I think it would be nice if someone adds a link to a Windows version of dd. I am looking for a version which has all the options of the Unix dd.
I think it would be nice if someone adds a link to a Windows version of dd. I am looking for a version which has all the options of the Unix dd. Can anybody help me? Well done on ruining the usefulness of this page guys.
The article says 'dd is a common UNIX program whose primary purpose is the low-level copying and conversion of files' but I think it would be more correct to say that dd copies and converts raw bytes rather than files.
Any program that operates on raw device files directly the way dd is most often used will ignore the filesystem structure; this is not dd-specific. Compare the strace output of dd and cp sometime: When using dd on raw disks or partitions, the files that it "copies and converts" are those device files.
Granted, most people don't normally think in those terms. But that's why the description is worded the way it is in the dd manpage. Would bit-exact be more precise?
I had the impression dd was a bitwise copy, something google supports; if one searches dd, "bit-exact" one gets more hits than dd, "byte-exact". The question is rather what alternate would not be byte-exact? There are some advantages to using a bitstream, for instance one could stream a single byte, pipe it through a boolean operator, and perform binary arithematic, or bit mask a certain bit array.
Normally this is not done manually, but inside a program. What exactly does the output of dd mean?
It means 8 whole blocks plus one partial block. Will it copy the last partial block or skip it? This wiki page is the first place with good explanation of notrunc option I found!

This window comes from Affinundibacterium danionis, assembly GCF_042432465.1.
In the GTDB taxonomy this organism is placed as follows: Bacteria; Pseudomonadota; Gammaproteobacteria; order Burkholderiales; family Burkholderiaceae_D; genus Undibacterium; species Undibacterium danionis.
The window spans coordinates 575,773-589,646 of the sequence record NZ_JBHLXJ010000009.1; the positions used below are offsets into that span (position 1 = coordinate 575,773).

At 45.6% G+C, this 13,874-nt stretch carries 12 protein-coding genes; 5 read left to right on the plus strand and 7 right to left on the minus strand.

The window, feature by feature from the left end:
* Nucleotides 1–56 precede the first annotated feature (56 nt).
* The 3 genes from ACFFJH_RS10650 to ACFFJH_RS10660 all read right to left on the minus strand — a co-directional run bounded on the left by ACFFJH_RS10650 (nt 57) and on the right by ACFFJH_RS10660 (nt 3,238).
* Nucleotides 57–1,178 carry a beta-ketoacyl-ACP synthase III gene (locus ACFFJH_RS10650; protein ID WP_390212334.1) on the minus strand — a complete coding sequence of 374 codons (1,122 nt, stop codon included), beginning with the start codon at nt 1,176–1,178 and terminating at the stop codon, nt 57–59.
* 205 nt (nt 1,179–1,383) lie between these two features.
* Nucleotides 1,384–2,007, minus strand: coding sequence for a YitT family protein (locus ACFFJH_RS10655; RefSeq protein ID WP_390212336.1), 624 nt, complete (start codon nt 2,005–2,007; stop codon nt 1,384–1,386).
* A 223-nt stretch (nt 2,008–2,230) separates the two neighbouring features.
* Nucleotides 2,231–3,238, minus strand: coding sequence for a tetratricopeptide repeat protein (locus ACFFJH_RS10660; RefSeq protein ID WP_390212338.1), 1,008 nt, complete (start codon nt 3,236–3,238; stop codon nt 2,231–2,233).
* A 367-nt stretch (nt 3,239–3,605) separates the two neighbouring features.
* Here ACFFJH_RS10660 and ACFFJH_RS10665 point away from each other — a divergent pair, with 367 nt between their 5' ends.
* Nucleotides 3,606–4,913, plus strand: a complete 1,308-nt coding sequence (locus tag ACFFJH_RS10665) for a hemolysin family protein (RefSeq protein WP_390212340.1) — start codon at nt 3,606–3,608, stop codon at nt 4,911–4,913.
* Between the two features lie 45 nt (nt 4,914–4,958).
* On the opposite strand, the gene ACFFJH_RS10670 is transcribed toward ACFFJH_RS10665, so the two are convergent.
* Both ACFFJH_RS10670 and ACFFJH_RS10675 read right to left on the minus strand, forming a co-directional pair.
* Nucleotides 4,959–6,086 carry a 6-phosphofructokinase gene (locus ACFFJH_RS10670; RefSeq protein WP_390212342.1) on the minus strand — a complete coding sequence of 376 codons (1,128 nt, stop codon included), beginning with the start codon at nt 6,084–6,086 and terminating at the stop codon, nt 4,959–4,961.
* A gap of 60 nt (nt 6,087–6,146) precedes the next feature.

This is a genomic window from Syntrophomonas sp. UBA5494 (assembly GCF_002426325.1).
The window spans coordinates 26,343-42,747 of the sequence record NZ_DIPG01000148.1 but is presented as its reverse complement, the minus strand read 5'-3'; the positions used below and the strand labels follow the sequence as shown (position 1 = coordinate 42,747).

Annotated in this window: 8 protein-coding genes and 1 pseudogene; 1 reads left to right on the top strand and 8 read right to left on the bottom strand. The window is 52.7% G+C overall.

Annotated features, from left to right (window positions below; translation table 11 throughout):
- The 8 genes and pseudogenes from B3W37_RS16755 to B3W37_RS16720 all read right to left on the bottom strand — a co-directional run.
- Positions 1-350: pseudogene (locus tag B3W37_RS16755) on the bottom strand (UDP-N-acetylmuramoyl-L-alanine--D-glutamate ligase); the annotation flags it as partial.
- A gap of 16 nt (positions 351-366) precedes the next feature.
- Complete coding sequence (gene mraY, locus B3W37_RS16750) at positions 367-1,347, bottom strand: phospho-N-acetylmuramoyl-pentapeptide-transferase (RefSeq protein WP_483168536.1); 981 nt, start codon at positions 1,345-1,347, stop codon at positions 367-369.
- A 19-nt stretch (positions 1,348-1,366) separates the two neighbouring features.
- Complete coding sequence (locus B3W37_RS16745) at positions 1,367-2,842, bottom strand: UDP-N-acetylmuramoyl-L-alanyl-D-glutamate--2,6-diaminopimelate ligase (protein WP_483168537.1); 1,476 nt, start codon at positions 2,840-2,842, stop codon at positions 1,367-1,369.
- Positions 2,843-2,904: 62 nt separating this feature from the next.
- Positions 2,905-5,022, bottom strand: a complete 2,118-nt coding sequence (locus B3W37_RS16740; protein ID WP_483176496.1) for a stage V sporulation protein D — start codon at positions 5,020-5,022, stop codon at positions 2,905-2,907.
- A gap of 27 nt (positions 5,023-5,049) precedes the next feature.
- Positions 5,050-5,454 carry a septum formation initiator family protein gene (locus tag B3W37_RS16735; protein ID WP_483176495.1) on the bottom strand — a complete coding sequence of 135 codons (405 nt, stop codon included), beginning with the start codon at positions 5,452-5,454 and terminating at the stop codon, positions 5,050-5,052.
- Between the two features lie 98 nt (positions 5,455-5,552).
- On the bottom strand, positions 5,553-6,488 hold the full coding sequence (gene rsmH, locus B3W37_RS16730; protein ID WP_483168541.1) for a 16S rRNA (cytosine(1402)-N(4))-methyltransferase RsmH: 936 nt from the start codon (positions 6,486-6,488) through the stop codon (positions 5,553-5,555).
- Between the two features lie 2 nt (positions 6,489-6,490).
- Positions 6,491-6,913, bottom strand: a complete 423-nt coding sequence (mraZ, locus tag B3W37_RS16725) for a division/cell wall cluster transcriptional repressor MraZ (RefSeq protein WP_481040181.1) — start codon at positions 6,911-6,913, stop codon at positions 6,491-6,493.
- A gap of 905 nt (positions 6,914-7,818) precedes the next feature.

I am not qualified to edit the dd page, but maybe some linux guru can do it. Can someone please explain the gallows humor with the dd command and its syntax, as it is currently written in the article?
Jobarts - Talk It can lead to a certain amount of disk thrashing and heart palpitations as the terminal tries to interpret the various DD examples strewn throughout the article. The point of realisation is quite an experience, however, if you're not running a root terminal you'll live.
Not sure wikipedia should be encouraging this usage of dd. When urandon runs out of randomness entropythe drive waits until more randomness collects in the urandom device. The write is sequential. AwesomeMachine] I think those types of examples should be removed from the article, not because the hard disk works hard, but because it just destroys all data!
What else were you expecting? You'd be a fool not to think so. If this was not clear, this is a direct quote of the Seagate documentation: This can be verified with strace. If your kernel has support for LBA48, then dd will also have support for it.
Maybe that's what Seagate meant, but it's not what they said -- and it's not specific to dd. If you can't find a link, the first place to look is in the WayBackMachine at archive. This documentation happens to be there I changed the link to it, in the article.In case this helps, if I edit the section in tests/ttyemu.c #if 0 # define DEBUG(c) fprintf (stderr, "%s\n", c) to #if 1 # define DEBUG(c) fprintf (stderr, "%s\n", c) and remake tests/ttyemu, then the following occurs.
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为什么linux tar后面的-f为什么必须要有呢，如果直接写tar c initiativeblog.com不也知道是要压缩这个文件吗？ 为什么一定要tar cf initiativeblog.com呢？ 显示全部Reviews: 1.
How can I view the contents of initiativeblog.com file without extracting from the command-line? Ask Question. up vote Run the below command in the terminal to see the contents of a initiativeblog.com file without extracting it: tar -tf initiativeblog.com lesspipe is a shell script installed by default as part of the less package that can list the contents of.
tar noticed that its stdout is connected to a terminal, thus refused to clutter it with its binary output. cat has no provisions for this. Redirecting tar 's output to cat thus connects the former's stdout to something not a terminal and cat doesn't care.
[Bug-tar] terminal input FAILED (initiativeblog.com), Jack Howarth.